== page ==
In addition, it is expected to support Cisco's unified fabric, which supports multiple datacenter traffic types over a single Ethernet host bus adapter, datacenter automation tools, and deep integration with VMware Infrastructure.
Cisco, meanwhile, believes there are areas within the datacenter beyond networking where it can iron out "seams" of technology between servers, switches and storage devices, says John McCool, senior vice president and general manager of Cisco's Data Center Switching and Services group.
"I can't comment on unannounced product," McCool says about California.
"I would say though that you see with what we've done with the (Nexus) 1000V -- the interesting things now are happening at the seams of technology. Obviously, we represent the networking component. But you have a virtualization layer that's now emerged in datacenters, and you have compute.
"We're very much interested in making the whole environment -- we call it unified computing -- a homogeneous environment by making those seams not look like gaps in IT," McCool says.
Cisco's Nexus 1000V is a software switch that runs on multivendor servers. It takes a VM's (virtual machine's) network and security properties with it while the VM is moved around the datacenter.
McCool was philosophical about the potential impact Cisco's datacenter expansion will have on current partners.
"We see such a shift in the technology landscape with virtualization that it's creating a new set of challenges that have to be innovated," he says. "I'm sure those companies are looking at their own vectors of innovation on how to address this. Change brings challenges; challenges hopefully brings innovation. We've decided to embrace the challenge and believe that we can innovate.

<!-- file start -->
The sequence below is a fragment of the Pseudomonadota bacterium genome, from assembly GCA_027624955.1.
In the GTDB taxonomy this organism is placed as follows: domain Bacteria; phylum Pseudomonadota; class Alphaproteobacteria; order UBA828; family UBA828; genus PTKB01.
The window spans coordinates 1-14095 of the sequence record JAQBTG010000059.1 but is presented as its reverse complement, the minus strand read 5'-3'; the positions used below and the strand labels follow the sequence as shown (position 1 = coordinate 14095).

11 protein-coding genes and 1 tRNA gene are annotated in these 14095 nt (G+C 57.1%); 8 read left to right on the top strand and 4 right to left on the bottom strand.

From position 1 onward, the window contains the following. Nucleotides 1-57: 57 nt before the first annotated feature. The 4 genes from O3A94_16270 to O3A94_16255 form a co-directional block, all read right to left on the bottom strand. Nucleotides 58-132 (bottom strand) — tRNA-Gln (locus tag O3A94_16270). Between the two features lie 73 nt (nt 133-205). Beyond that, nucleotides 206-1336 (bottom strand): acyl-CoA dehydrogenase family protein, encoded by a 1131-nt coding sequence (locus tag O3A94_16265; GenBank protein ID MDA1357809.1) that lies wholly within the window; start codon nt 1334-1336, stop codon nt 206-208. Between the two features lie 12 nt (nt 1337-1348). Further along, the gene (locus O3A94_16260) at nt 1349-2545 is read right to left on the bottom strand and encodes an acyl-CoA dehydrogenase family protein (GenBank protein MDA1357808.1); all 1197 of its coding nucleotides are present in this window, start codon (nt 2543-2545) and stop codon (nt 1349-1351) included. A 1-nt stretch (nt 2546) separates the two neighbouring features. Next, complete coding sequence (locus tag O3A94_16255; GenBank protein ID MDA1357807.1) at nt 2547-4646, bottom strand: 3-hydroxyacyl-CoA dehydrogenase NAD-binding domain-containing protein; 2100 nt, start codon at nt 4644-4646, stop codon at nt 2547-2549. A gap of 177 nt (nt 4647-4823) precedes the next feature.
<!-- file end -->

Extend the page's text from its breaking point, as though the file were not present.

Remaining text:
"I would think the nature of partnerships in general is going to change," McCool says. "I think the nature of large organizations, especially solving customer problems, there's going to be a little bit of overlap, a little bit of collaboration."
Analysts say the company's overall IT ambitions will be Cisco's most daunting hurdle in the coming year.
"Can they really make the credible transition to an IT vendor from a networking vendor?" asks Zeus Kerravala of The Yankee Group. "That is their absolute biggest challenge because that gets them into a whole different set of buying criteria."
The unified communications manefesto
A buying criteria Cisco's most familiar with is networking, particularly LAN switches. Cisco's Big Bang switching upgrade, hinted at last spring, will emerge in January and encompass more than just the Catalyst 6500, as initially expected.
The emphasis on Big Bang, the code name for the switching upgrade, will be green and apply to Cisco's entire switching portfolio, says Marie Hattar, vice president of network systems and security solutions at Cisco.